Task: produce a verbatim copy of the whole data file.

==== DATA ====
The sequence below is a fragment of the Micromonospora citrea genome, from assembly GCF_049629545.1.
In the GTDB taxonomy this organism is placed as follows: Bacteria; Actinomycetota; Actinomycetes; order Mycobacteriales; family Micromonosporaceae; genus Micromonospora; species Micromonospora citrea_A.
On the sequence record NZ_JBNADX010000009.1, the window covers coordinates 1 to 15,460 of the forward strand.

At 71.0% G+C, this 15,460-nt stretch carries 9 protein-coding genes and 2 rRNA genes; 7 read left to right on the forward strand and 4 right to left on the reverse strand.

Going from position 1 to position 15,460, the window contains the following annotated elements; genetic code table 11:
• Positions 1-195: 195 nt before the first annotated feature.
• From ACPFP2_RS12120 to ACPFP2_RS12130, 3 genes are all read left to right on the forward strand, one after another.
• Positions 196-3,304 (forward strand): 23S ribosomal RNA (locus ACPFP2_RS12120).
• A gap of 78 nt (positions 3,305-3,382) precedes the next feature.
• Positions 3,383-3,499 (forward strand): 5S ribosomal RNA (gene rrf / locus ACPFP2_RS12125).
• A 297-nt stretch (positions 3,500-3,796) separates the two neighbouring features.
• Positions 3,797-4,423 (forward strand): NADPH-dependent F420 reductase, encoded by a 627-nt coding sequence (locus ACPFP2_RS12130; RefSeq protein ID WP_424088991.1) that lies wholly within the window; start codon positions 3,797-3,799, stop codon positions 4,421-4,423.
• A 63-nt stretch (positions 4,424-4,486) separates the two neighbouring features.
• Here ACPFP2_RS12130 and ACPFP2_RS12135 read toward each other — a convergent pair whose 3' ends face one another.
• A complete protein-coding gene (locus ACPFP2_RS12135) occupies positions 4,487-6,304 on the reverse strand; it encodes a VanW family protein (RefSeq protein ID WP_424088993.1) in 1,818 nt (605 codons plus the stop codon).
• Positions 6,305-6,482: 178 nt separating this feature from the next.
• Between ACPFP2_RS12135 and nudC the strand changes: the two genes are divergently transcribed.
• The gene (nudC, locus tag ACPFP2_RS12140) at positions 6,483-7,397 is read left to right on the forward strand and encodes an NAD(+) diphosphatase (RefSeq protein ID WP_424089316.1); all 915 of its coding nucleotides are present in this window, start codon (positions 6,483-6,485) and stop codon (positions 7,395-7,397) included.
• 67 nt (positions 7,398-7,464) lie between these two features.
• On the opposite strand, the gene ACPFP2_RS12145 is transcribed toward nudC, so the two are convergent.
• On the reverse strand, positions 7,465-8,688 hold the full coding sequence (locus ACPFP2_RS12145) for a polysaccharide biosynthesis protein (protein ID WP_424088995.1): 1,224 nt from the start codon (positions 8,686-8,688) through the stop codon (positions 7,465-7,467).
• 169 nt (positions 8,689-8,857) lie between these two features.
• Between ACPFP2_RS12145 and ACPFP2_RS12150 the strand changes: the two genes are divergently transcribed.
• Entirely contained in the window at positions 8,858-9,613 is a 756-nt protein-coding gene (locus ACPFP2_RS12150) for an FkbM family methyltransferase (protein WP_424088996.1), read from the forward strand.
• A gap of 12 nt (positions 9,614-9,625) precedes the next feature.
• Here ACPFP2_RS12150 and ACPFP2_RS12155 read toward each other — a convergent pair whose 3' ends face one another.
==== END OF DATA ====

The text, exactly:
The sequence below is a fragment of the Micromonospora citrea genome, from assembly GCF_049629545.1.
In the GTDB taxonomy this organism is placed as follows: Bacteria; Actinomycetota; Actinomycetes; order Mycobacteriales; family Micromonosporaceae; genus Micromonospora; species Micromonospora citrea_A.
On the sequence record NZ_JBNADX010000009.1, the window covers coordinates 1 to 15,460 of the forward strand.

At 71.0% G+C, this 15,460-nt stretch carries 9 protein-coding genes and 2 rRNA genes; 7 read left to right on the forward strand and 4 right to left on the reverse strand.

Going from position 1 to position 15,460, the window contains the following annotated elements; genetic code table 11:
• Positions 1-195: 195 nt before the first annotated feature.
• From ACPFP2_RS12120 to ACPFP2_RS12130, 3 genes are all read left to right on the forward strand, one after another.
• Positions 196-3,304 (forward strand): 23S ribosomal RNA (locus ACPFP2_RS12120).
• A gap of 78 nt (positions 3,305-3,382) precedes the next feature.
• Positions 3,383-3,499 (forward strand): 5S ribosomal RNA (gene rrf / locus ACPFP2_RS12125).
• A 297-nt stretch (positions 3,500-3,796) separates the two neighbouring features.
• Positions 3,797-4,423 (forward strand): NADPH-dependent F420 reductase, encoded by a 627-nt coding sequence (locus ACPFP2_RS12130; RefSeq protein ID WP_424088991.1) that lies wholly within the window; start codon positions 3,797-3,799, stop codon positions 4,421-4,423.
• A 63-nt stretch (positions 4,424-4,486) separates the two neighbouring features.
• Here ACPFP2_RS12130 and ACPFP2_RS12135 read toward each other — a convergent pair whose 3' ends face one another.
• A complete protein-coding gene (locus ACPFP2_RS12135) occupies positions 4,487-6,304 on the reverse strand; it encodes a VanW family protein (RefSeq protein ID WP_424088993.1) in 1,818 nt (605 codons plus the stop codon).
• Positions 6,305-6,482: 178 nt separating this feature from the next.
• Between ACPFP2_RS12135 and nudC the strand changes: the two genes are divergently transcribed.
• The gene (nudC, locus tag ACPFP2_RS12140) at positions 6,483-7,397 is read left to right on the forward strand and encodes an NAD(+) diphosphatase (RefSeq protein ID WP_424089316.1); all 915 of its coding nucleotides are present in this window, start codon (positions 6,483-6,485) and stop codon (positions 7,395-7,397) included.
• 67 nt (positions 7,398-7,464) lie between these two features.
• On the opposite strand, the gene ACPFP2_RS12145 is transcribed toward nudC, so the two are convergent.
• On the reverse strand, positions 7,465-8,688 hold the full coding sequence (locus ACPFP2_RS12145) for a polysaccharide biosynthesis protein (protein ID WP_424088995.1): 1,224 nt from the start codon (positions 8,686-8,688) through the stop codon (positions 7,465-7,467).
• 169 nt (positions 8,689-8,857) lie between these two features.
• Between ACPFP2_RS12145 and ACPFP2_RS12150 the strand changes: the two genes are divergently transcribed.
• Entirely contained in the window at positions 8,858-9,613 is a 756-nt protein-coding gene (locus ACPFP2_RS12150) for an FkbM family methyltransferase (protein WP_424088996.1), read from the forward strand.
• A gap of 12 nt (positions 9,614-9,625) precedes the next feature.
• Here ACPFP2_RS12150 and ACPFP2_RS12155 read toward each other — a convergent pair whose 3' ends face one another.